Presidential historian Jon Meacham captivated a Lied Center for Performing Arts capacity crowd Tuesday night, bringing America's tragic year of 1968 back to life in dramatic fashion while placing the nation's challenges of 2018 in perspective.
"I'm here to tell you that things have been worse," Meacham told more than 2,000 listeners who attended the annual Governor's Lecture in the Humanities, a Humanities Nebraska event conducted as part of the E.N. Thompson Forum on World Issues.
"A more perfect union is our goal," Meacham said.
"The Constitution was written for this time and moment," he declared.
The free public lecture followed a sold-out benefit reception and dinner at the Embassy Suites that raised $170,000 for Humanities Nebraska.
Meacham's newest book, "The Soul of America: The Battle for Our Better Angels," looks back at critical times in American history when hope overcame division and fear.
"I know you all think things are bad" when looking at the sharp divisions in the country today, Meacham said.
But consider 1968 and a war that was raging in Vietnam and killing young American soldiers every day, he said, the assassination of Martin Luther King and Robert Kennedy, riots and fires in American cities, civil rights demonstrations that turned deadly, a president driven from office.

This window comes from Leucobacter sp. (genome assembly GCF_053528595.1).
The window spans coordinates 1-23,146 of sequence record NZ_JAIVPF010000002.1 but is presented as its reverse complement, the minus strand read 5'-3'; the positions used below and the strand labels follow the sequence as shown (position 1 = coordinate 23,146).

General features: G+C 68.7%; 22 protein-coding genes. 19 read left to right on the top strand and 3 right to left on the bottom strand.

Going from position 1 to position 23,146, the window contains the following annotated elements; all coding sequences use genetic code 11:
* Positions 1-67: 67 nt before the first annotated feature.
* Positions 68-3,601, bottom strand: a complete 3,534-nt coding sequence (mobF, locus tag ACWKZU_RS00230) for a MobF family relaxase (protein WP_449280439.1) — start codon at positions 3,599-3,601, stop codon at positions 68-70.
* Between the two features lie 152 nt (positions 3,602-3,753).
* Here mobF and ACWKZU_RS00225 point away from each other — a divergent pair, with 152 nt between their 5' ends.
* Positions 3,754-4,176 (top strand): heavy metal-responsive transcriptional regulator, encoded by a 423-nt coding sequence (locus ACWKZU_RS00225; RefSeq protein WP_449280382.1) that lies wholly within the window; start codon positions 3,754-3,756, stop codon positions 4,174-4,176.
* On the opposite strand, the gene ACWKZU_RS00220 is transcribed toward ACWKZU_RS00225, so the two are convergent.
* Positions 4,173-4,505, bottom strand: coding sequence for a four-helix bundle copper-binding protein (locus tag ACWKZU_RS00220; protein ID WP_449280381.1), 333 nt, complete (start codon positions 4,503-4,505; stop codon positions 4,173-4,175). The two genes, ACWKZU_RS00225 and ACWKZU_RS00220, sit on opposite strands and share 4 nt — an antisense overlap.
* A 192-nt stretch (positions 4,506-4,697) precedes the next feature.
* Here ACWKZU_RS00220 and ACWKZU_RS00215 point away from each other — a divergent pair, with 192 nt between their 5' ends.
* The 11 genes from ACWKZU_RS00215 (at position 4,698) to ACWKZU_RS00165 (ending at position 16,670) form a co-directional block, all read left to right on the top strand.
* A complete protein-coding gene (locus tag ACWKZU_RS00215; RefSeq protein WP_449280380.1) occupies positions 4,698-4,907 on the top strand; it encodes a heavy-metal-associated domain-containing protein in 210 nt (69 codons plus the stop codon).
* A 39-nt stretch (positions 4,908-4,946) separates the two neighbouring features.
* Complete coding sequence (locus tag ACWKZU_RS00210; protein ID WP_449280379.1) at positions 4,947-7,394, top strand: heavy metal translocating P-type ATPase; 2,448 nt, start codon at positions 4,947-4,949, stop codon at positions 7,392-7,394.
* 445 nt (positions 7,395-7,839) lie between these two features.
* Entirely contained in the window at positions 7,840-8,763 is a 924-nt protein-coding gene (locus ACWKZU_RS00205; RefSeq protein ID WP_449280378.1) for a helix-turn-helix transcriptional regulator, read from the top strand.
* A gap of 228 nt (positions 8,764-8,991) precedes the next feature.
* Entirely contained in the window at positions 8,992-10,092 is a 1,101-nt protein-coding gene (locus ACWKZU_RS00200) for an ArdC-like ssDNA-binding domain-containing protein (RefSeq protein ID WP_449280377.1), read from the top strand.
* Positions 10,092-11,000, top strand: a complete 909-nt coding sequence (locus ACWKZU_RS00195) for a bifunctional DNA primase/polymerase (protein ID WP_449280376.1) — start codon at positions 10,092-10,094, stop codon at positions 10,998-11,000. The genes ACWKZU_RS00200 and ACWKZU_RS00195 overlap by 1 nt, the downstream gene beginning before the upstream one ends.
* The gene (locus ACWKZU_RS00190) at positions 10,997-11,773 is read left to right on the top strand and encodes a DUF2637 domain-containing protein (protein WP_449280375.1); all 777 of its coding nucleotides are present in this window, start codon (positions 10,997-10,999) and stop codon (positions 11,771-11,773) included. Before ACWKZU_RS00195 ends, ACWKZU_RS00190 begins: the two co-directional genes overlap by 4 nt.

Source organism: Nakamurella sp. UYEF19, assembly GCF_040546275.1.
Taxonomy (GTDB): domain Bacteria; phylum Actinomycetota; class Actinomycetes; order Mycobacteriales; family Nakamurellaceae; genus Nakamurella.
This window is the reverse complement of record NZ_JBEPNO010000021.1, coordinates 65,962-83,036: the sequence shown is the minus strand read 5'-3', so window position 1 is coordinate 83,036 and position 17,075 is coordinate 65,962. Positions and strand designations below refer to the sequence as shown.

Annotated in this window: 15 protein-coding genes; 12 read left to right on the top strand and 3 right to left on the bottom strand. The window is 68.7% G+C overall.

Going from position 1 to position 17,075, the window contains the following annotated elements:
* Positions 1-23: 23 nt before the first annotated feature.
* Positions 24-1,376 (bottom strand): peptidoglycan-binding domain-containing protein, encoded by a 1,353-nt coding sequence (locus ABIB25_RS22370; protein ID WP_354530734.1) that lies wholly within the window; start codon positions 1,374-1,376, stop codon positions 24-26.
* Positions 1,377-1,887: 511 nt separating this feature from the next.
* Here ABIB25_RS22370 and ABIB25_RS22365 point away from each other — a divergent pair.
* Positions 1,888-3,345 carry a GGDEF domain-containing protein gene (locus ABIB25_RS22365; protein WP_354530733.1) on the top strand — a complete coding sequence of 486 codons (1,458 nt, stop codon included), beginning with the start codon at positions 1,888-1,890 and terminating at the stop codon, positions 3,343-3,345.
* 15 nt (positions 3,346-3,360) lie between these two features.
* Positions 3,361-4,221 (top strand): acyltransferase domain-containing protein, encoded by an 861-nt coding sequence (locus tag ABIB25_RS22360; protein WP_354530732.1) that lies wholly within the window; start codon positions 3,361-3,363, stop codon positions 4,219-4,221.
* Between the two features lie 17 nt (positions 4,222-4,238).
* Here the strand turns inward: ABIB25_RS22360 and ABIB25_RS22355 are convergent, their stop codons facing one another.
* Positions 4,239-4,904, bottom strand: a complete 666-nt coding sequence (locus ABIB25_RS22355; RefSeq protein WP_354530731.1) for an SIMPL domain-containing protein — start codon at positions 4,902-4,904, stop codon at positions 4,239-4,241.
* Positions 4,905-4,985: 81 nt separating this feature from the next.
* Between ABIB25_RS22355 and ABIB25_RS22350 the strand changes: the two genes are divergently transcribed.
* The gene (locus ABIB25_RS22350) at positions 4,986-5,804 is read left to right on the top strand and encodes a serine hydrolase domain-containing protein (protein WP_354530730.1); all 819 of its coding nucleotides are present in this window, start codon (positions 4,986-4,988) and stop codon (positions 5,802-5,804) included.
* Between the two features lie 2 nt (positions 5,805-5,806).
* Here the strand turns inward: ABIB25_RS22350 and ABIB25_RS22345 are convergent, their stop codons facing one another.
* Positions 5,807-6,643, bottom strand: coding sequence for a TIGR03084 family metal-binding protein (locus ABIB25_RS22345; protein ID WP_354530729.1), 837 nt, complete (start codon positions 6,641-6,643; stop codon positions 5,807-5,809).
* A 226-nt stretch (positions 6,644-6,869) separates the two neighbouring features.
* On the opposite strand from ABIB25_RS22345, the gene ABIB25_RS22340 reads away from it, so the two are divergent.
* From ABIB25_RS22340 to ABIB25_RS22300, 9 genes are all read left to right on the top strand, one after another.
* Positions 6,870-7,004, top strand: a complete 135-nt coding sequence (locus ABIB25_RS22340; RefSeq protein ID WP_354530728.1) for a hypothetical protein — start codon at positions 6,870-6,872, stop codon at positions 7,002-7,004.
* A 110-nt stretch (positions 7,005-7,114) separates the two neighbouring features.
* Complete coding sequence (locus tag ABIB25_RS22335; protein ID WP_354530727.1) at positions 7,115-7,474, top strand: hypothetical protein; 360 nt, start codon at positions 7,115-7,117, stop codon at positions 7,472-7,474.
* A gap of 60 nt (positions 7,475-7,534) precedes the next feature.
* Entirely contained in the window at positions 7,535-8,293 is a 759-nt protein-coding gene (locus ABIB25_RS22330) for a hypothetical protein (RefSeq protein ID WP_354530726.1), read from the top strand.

"The best of us, the worst of us, can be seen in that year," Meacham said.
"Trouble did not start on Election Day 2016," he said.
Answering written questions from the audience following his address, Meacham urged citizens who are concerned to "make your case and realize it takes a long time."
And if you need evidence of that, he suggested, "ask African-Americans, ask women, ask gay Americans."
"What argument is there that diversity is a weakness?" Meacham earlier declared. "There is none."
The time is ripe to "engage someone with whom you disagree," he responded to another question.
"Bear witness. You can join the arena."
Asked about his view of the recent Senate proceedings that led to the confirmation of Judge Brett Kavanaugh's nomination to become a justice of the U.S. Supreme Court, Meacham said: "It wasn't a deliberation; it was a performance. Not a mind was changed."
When another member of the audience urged Meacham to look ahead 50 years to 2068 after looking back 50 years to 1968, he paused before he answered: "This country is going to look a lot more like Barack Obama's America than Donald Trump's."
Meacham's biography of Andrew Jackson won the Pulitzer Prize in 2009 and he also has authored best-sellers centered on the lives of Thomas Jefferson and George H.W. Bush.